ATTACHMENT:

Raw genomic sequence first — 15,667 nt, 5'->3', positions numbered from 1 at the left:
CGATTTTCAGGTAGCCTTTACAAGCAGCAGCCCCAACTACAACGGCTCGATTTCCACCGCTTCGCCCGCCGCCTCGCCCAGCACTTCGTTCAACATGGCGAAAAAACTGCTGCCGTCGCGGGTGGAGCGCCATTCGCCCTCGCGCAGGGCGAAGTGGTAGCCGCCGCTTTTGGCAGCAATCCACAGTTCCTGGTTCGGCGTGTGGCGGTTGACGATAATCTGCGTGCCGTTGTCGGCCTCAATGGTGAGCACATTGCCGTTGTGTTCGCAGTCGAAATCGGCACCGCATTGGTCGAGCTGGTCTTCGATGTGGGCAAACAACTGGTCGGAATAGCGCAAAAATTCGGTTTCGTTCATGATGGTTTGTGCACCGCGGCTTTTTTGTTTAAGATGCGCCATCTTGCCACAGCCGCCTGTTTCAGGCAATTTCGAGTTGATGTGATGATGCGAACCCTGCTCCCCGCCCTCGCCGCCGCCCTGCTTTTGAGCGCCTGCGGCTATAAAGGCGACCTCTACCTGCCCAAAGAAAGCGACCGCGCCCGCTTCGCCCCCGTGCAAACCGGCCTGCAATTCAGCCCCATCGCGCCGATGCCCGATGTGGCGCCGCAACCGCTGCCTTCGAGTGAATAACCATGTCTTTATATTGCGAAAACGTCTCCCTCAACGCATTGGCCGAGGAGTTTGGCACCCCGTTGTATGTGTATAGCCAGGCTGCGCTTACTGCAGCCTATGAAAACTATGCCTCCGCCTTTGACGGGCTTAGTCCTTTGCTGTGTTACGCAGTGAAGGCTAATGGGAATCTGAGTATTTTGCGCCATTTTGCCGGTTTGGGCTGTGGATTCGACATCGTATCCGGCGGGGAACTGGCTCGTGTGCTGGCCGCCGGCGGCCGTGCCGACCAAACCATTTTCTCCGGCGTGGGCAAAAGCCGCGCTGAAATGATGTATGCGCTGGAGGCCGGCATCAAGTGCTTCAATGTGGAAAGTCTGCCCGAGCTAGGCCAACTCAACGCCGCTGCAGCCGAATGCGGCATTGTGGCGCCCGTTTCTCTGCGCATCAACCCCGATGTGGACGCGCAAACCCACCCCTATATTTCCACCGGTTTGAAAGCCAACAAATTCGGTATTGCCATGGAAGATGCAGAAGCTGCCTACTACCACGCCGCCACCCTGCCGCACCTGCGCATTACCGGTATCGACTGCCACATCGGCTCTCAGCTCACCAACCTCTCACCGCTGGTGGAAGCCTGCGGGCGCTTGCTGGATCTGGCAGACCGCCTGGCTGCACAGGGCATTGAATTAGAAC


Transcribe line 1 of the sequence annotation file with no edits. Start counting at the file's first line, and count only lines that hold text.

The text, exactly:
Raw genomic sequence first — 15,667 nt, 5'->3', positions numbered from 1 at the left: